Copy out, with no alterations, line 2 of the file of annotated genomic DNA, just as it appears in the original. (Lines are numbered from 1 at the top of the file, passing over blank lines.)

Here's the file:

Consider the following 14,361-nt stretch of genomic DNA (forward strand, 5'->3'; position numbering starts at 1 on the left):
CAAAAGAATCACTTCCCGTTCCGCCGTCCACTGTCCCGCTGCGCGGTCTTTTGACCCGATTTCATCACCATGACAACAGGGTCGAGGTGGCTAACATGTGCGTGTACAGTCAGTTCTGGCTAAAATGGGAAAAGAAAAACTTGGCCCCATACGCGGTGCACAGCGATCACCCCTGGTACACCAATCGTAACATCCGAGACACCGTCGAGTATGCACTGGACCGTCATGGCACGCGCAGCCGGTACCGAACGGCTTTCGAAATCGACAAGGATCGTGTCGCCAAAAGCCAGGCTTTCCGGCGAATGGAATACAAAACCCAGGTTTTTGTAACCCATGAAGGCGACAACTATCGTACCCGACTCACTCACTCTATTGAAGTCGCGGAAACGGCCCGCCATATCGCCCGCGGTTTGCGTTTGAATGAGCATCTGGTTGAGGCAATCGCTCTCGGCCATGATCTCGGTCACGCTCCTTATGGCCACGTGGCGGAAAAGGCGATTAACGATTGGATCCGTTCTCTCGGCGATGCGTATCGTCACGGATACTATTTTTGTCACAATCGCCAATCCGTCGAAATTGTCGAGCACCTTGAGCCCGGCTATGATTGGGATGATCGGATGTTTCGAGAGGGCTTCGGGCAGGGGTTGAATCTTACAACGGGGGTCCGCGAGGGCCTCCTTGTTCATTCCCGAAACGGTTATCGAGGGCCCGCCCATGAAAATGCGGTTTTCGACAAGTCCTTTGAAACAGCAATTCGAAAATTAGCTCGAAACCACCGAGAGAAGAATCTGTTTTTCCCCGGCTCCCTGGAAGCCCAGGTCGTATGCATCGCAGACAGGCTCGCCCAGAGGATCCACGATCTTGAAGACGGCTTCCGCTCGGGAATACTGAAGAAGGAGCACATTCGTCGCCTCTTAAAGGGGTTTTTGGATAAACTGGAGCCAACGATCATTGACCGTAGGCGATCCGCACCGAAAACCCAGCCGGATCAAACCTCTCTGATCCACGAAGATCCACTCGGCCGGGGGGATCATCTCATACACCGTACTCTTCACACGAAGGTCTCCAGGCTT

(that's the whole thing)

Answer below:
CAAAAGAATCACTTCCCGTTCCGCCGTCCACTGTCCCGCTGCGCGGTCTTTTGACCCGATTTCATCACCATGACAACAGGGTCGAGGTGGCTAACATGTGCGTGTACAGTCAGTTCTGGCTAAAATGGGAAAAGAAAAACTTGGCCCCATACGCGGTGCACAGCGATCACCCCTGGTACACCAATCGTAACATCCGAGACACCGTCGAGTATGCACTGGACCGTCATGGCACGCGCAGCCGGTACCGAACGGCTTTCGAAATCGACAAGGATCGTGTCGCCAAAAGCCAGGCTTTCCGGCGAATGGAATACAAAACCCAGGTTTTTGTAACCCATGAAGGCGACAACTATCGTACCCGACTCACTCACTCTATTGAAGTCGCGGAAACGGCCCGCCATATCGCCCGCGGTTTGCGTTTGAATGAGCATCTGGTTGAGGCAATCGCTCTCGGCCATGATCTCGGTCACGCTCCTTATGGCCACGTGGCGGAAAAGGCGATTAACGATTGGATCCGTTCTCTCGGCGATGCGTATCGTCACGGATACTATTTTTGTCACAATCGCCAATCCGTCGAAATTGTCGAGCACCTTGAGCCCGGCTATGATTGGGATGATCGGATGTTTCGAGAGGGCTTCGGGCAGGGGTTGAATCTTACAACGGGGGTCCGCGAGGGCCTCCTTGTTCATTCCCGAAACGGTTATCGAGGGCCCGCCCATGAAAATGCGGTTTTCGACAAGTCCTTTGAAACAGCAATTCGAAAATTAGCTCGAAACCACCGAGAGAAGAATCTGTTTTTCCCCGGCTCCCTGGAAGCCCAGGTCGTATGCATCGCAGACAGGCTCGCCCAGAGGATCCACGATCTTGAAGACGGCTTCCGCTCGGGAATACTGAAGAAGGAGCACATTCGTCGCCTCTTAAAGGGGTTTTTGGATAAACTGGAGCCAACGATCATTGACCGTAGGCGATCCGCACCGAAAACCCAGCCGGATCAAACCTCTCTGATCCACGAAGATCCACTCGGCCGGGGGGATCATCTCATACACCGTACTCTTCACACGAAGGTCTCCAGGCTT